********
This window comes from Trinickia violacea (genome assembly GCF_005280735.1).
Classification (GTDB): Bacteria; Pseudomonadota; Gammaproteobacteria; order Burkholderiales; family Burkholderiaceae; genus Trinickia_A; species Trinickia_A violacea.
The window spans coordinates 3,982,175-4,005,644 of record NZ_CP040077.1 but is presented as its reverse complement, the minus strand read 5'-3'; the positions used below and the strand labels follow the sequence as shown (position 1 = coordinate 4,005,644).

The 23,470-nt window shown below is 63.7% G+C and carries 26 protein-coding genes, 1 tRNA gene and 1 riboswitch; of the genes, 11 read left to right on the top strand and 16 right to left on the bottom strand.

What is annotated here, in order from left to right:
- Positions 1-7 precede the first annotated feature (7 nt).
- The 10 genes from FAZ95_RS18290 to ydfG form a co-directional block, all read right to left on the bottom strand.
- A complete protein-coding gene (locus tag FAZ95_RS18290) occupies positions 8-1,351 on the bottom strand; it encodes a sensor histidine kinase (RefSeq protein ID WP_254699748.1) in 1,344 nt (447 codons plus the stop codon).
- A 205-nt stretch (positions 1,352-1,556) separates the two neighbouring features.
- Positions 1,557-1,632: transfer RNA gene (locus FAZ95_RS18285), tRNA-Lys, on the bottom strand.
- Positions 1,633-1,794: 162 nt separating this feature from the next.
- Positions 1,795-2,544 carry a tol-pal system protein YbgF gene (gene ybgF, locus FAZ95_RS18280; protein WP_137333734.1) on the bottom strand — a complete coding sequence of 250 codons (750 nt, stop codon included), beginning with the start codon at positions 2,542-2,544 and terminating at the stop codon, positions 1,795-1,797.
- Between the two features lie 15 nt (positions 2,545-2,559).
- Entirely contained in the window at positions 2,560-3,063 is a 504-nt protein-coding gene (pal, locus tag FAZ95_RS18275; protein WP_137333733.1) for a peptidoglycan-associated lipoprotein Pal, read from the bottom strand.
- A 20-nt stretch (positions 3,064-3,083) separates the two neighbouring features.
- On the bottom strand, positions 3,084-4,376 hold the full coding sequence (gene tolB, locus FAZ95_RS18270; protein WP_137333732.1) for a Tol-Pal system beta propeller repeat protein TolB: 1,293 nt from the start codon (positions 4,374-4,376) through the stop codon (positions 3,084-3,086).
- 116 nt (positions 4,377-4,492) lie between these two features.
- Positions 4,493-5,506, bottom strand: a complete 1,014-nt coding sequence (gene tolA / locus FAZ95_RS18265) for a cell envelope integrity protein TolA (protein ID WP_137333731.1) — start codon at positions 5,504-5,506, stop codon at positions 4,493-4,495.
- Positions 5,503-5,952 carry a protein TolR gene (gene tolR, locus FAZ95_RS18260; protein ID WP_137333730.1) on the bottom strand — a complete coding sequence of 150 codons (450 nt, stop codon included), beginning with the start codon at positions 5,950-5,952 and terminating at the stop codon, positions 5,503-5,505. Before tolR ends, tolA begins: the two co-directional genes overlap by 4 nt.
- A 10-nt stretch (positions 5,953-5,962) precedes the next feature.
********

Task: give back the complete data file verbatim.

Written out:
This window comes from Trinickia violacea (genome assembly GCF_005280735.1).
Classification (GTDB): Bacteria; Pseudomonadota; Gammaproteobacteria; order Burkholderiales; family Burkholderiaceae; genus Trinickia_A; species Trinickia_A violacea.
The window spans coordinates 3,982,175-4,005,644 of record NZ_CP040077.1 but is presented as its reverse complement, the minus strand read 5'-3'; the positions used below and the strand labels follow the sequence as shown (position 1 = coordinate 4,005,644).

The 23,470-nt window shown below is 63.7% G+C and carries 26 protein-coding genes, 1 tRNA gene and 1 riboswitch; of the genes, 11 read left to right on the top strand and 16 right to left on the bottom strand.

What is annotated here, in order from left to right:
- Positions 1-7 precede the first annotated feature (7 nt).
- The 10 genes from FAZ95_RS18290 to ydfG form a co-directional block, all read right to left on the bottom strand.
- A complete protein-coding gene (locus tag FAZ95_RS18290) occupies positions 8-1,351 on the bottom strand; it encodes a sensor histidine kinase (RefSeq protein ID WP_254699748.1) in 1,344 nt (447 codons plus the stop codon).
- A 205-nt stretch (positions 1,352-1,556) separates the two neighbouring features.
- Positions 1,557-1,632: transfer RNA gene (locus FAZ95_RS18285), tRNA-Lys, on the bottom strand.
- Positions 1,633-1,794: 162 nt separating this feature from the next.
- Positions 1,795-2,544 carry a tol-pal system protein YbgF gene (gene ybgF, locus FAZ95_RS18280; protein WP_137333734.1) on the bottom strand — a complete coding sequence of 250 codons (750 nt, stop codon included), beginning with the start codon at positions 2,542-2,544 and terminating at the stop codon, positions 1,795-1,797.
- Between the two features lie 15 nt (positions 2,545-2,559).
- Entirely contained in the window at positions 2,560-3,063 is a 504-nt protein-coding gene (pal, locus tag FAZ95_RS18275; protein WP_137333733.1) for a peptidoglycan-associated lipoprotein Pal, read from the bottom strand.
- A 20-nt stretch (positions 3,064-3,083) separates the two neighbouring features.
- On the bottom strand, positions 3,084-4,376 hold the full coding sequence (gene tolB, locus FAZ95_RS18270; protein WP_137333732.1) for a Tol-Pal system beta propeller repeat protein TolB: 1,293 nt from the start codon (positions 4,374-4,376) through the stop codon (positions 3,084-3,086).
- 116 nt (positions 4,377-4,492) lie between these two features.
- Positions 4,493-5,506, bottom strand: a complete 1,014-nt coding sequence (gene tolA / locus FAZ95_RS18265) for a cell envelope integrity protein TolA (protein ID WP_137333731.1) — start codon at positions 5,504-5,506, stop codon at positions 4,493-4,495.
- Positions 5,503-5,952 carry a protein TolR gene (gene tolR, locus FAZ95_RS18260; protein ID WP_137333730.1) on the bottom strand — a complete coding sequence of 150 codons (450 nt, stop codon included), beginning with the start codon at positions 5,950-5,952 and terminating at the stop codon, positions 5,503-5,505. Before tolR ends, tolA begins: the two co-directional genes overlap by 4 nt.
- A 10-nt stretch (positions 5,953-5,962) precedes the next feature.